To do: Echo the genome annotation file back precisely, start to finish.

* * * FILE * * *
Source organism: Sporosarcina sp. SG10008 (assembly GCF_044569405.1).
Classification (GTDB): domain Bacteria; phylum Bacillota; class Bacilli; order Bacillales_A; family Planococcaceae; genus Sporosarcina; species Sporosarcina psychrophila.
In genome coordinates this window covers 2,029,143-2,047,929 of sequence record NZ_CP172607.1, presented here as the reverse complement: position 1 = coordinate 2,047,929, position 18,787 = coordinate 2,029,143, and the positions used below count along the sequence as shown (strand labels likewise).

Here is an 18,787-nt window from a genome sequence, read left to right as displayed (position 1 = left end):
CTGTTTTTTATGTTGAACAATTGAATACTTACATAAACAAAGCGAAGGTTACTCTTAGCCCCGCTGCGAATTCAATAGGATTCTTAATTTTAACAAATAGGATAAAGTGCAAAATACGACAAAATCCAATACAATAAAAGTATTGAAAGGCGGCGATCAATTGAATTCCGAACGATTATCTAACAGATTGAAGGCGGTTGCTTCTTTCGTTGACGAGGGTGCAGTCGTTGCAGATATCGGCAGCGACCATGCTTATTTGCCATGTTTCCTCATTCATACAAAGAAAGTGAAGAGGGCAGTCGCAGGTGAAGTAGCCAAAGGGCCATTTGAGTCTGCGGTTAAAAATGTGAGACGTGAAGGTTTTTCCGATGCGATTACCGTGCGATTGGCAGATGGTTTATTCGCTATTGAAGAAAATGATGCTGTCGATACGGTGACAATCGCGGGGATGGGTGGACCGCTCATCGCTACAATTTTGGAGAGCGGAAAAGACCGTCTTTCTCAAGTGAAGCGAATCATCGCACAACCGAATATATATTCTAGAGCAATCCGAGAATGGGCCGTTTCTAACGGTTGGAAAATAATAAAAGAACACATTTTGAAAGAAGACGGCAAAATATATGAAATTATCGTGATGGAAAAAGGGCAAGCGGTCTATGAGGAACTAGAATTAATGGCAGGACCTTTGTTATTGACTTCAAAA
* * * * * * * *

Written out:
Source organism: Sporosarcina sp. SG10008 (assembly GCF_044569405.1).
Classification (GTDB): domain Bacteria; phylum Bacillota; class Bacilli; order Bacillales_A; family Planococcaceae; genus Sporosarcina; species Sporosarcina psychrophila.
In genome coordinates this window covers 2,029,143-2,047,929 of sequence record NZ_CP172607.1, presented here as the reverse complement: position 1 = coordinate 2,047,929, position 18,787 = coordinate 2,029,143, and the positions used below count along the sequence as shown (strand labels likewise).

Here is an 18,787-nt window from a genome sequence, read left to right as displayed (position 1 = left end):
CTGTTTTTTATGTTGAACAATTGAATACTTACATAAACAAAGCGAAGGTTACTCTTAGCCCCGCTGCGAATTCAATAGGATTCTTAATTTTAACAAATAGGATAAAGTGCAAAATACGACAAAATCCAATACAATAAAAGTATTGAAAGGCGGCGATCAATTGAATTCCGAACGATTATCTAACAGATTGAAGGCGGTTGCTTCTTTCGTTGACGAGGGTGCAGTCGTTGCAGATATCGGCAGCGACCATGCTTATTTGCCATGTTTCCTCATTCATACAAAGAAAGTGAAGAGGGCAGTCGCAGGTGAAGTAGCCAAAGGGCCATTTGAGTCTGCGGTTAAAAATGTGAGACGTGAAGGTTTTTCCGATGCGATTACCGTGCGATTGGCAGATGGTTTATTCGCTATTGAAGAAAATGATGCTGTCGATACGGTGACAATCGCGGGGATGGGTGGACCGCTCATCGCTACAATTTTGGAGAGCGGAAAAGACCGTCTTTCTCAAGTGAAGCGAATCATCGCACAACCGAATATATATTCTAGAGCAATCCGAGAATGGGCCGTTTCTAACGGTTGGAAAATAATAAAAGAACACATTTTGAAAGAAGACGGCAAAATATATGAAATTATCGTGATGGAAAAAGGGCAAGCGGTCTATGAGGAACTAGAATTAATGGCAGGACCTTTGTTATTGACTTCAAAA